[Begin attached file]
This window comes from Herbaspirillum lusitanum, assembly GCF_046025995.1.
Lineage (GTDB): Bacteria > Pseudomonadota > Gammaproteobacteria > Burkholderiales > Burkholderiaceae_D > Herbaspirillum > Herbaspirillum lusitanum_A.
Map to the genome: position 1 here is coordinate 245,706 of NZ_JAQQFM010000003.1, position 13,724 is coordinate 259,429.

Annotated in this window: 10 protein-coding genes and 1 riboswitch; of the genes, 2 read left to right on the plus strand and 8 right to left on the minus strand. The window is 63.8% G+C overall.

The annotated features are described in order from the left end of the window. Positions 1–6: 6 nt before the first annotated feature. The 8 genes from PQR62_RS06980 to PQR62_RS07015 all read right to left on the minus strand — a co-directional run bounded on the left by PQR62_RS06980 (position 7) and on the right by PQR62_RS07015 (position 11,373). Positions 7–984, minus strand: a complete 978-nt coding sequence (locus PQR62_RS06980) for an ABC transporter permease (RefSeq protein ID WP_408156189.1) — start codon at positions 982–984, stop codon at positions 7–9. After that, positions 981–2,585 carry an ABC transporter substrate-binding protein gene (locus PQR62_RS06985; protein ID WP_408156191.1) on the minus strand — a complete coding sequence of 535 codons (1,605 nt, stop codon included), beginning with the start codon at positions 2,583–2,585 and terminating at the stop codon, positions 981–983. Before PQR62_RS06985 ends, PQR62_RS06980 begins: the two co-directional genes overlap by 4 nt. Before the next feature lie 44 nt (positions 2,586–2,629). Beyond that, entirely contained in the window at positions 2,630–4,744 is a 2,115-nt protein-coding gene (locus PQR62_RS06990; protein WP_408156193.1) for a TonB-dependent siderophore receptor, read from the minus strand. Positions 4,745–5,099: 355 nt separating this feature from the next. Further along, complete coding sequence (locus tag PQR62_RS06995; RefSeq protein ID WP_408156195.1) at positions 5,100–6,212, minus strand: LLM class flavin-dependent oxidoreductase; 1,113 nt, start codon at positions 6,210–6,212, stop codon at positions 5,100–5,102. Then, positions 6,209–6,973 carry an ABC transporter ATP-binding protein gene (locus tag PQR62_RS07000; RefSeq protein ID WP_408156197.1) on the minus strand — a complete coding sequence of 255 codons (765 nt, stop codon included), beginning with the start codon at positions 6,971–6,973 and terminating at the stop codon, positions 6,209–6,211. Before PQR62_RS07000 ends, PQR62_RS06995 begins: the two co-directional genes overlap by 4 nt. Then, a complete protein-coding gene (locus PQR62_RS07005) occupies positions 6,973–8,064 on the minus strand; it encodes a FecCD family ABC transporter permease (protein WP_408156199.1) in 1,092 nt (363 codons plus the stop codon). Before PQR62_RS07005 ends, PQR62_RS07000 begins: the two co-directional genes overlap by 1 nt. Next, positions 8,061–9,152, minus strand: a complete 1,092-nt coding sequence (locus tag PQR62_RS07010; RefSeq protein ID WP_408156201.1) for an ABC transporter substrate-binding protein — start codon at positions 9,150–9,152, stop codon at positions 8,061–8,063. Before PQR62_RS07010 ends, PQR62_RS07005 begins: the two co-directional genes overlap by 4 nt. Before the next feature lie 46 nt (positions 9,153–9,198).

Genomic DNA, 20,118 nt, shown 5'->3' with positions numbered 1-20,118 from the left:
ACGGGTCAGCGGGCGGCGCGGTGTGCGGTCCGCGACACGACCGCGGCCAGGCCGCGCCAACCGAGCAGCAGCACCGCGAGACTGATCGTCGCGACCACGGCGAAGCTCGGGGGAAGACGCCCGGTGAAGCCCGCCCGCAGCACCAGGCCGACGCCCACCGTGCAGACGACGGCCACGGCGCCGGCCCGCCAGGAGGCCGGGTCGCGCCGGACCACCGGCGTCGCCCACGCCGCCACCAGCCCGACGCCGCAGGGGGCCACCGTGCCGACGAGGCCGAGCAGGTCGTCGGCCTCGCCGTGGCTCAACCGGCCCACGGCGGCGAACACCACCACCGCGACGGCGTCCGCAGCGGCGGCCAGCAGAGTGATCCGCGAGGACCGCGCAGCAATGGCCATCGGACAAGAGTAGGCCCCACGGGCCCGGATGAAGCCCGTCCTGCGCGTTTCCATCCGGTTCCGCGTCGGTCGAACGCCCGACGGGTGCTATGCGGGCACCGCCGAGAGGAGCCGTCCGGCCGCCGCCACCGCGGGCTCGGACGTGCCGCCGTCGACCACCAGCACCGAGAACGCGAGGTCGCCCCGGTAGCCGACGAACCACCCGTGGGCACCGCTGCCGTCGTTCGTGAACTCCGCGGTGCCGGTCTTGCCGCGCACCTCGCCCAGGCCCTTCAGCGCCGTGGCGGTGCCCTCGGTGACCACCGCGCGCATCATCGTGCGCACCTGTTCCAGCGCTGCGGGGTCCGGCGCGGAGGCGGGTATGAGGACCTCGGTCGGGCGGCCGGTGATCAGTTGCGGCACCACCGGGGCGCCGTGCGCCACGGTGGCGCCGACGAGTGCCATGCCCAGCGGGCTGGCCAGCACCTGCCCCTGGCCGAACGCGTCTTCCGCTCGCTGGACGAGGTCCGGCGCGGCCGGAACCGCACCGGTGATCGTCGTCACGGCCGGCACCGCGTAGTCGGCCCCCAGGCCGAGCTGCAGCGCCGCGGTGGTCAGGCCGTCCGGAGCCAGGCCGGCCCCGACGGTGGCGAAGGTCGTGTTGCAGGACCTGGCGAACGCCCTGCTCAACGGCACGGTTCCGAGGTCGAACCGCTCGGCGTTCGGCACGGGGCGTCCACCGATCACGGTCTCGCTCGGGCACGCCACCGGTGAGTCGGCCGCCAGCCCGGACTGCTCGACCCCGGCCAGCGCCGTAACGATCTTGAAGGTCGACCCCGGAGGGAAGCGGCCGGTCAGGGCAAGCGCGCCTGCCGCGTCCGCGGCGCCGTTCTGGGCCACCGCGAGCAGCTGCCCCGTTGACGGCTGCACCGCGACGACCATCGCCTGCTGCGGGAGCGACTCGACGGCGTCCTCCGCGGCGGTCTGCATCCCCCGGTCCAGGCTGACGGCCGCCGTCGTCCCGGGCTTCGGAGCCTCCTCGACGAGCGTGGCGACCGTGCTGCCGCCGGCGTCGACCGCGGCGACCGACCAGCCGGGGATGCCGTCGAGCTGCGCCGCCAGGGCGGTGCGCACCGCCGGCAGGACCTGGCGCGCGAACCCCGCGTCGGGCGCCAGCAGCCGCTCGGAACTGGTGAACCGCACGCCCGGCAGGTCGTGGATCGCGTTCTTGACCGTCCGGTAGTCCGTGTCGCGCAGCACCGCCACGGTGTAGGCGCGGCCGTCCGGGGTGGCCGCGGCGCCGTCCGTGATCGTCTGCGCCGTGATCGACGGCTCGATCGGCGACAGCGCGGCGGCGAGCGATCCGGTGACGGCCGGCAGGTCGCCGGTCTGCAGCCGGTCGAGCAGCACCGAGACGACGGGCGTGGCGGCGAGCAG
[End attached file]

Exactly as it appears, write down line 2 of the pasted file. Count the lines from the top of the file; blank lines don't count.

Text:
Lineage (GTDB): Bacteria > Pseudomonadota > Gammaproteobacteria > Burkholderiales > Burkholderiaceae_D > Herbaspirillum > Herbaspirillum lusitanum_A.